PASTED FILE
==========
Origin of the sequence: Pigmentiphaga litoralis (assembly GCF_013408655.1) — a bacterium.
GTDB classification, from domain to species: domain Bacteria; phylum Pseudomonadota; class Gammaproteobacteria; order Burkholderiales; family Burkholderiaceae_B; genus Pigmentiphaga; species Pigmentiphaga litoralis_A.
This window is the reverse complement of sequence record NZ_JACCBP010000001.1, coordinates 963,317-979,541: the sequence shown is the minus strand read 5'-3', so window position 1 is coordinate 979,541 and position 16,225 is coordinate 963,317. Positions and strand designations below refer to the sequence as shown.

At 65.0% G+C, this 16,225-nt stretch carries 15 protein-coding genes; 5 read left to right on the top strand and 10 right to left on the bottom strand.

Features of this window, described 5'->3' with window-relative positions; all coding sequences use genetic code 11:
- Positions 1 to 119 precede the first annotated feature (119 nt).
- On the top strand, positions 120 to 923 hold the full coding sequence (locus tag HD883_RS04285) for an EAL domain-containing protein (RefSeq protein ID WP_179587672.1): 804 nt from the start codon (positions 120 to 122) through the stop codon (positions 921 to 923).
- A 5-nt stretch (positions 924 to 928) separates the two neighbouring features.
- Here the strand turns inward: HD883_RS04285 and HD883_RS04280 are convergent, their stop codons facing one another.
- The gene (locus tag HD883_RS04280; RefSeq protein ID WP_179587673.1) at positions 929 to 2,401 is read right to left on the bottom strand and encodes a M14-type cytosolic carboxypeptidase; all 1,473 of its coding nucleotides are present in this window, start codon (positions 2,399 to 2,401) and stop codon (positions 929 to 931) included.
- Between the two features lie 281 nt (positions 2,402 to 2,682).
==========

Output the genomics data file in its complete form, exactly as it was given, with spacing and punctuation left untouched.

Origin of the sequence: Pigmentiphaga litoralis (assembly GCF_013408655.1) — a bacterium.
GTDB classification, from domain to species: domain Bacteria; phylum Pseudomonadota; class Gammaproteobacteria; order Burkholderiales; family Burkholderiaceae_B; genus Pigmentiphaga; species Pigmentiphaga litoralis_A.
This window is the reverse complement of sequence record NZ_JACCBP010000001.1, coordinates 963,317-979,541: the sequence shown is the minus strand read 5'-3', so window position 1 is coordinate 979,541 and position 16,225 is coordinate 963,317. Positions and strand designations below refer to the sequence as shown.

At 65.0% G+C, this 16,225-nt stretch carries 15 protein-coding genes; 5 read left to right on the top strand and 10 right to left on the bottom strand.

Features of this window, described 5'->3' with window-relative positions; all coding sequences use genetic code 11:
- Positions 1 to 119 precede the first annotated feature (119 nt).
- On the top strand, positions 120 to 923 hold the full coding sequence (locus tag HD883_RS04285) for an EAL domain-containing protein (RefSeq protein ID WP_179587672.1): 804 nt from the start codon (positions 120 to 122) through the stop codon (positions 921 to 923).
- A 5-nt stretch (positions 924 to 928) separates the two neighbouring features.
- Here the strand turns inward: HD883_RS04285 and HD883_RS04280 are convergent, their stop codons facing one another.
- The gene (locus tag HD883_RS04280; RefSeq protein ID WP_179587673.1) at positions 929 to 2,401 is read right to left on the bottom strand and encodes a M14-type cytosolic carboxypeptidase; all 1,473 of its coding nucleotides are present in this window, start codon (positions 2,399 to 2,401) and stop codon (positions 929 to 931) included.
- Between the two features lie 281 nt (positions 2,402 to 2,682).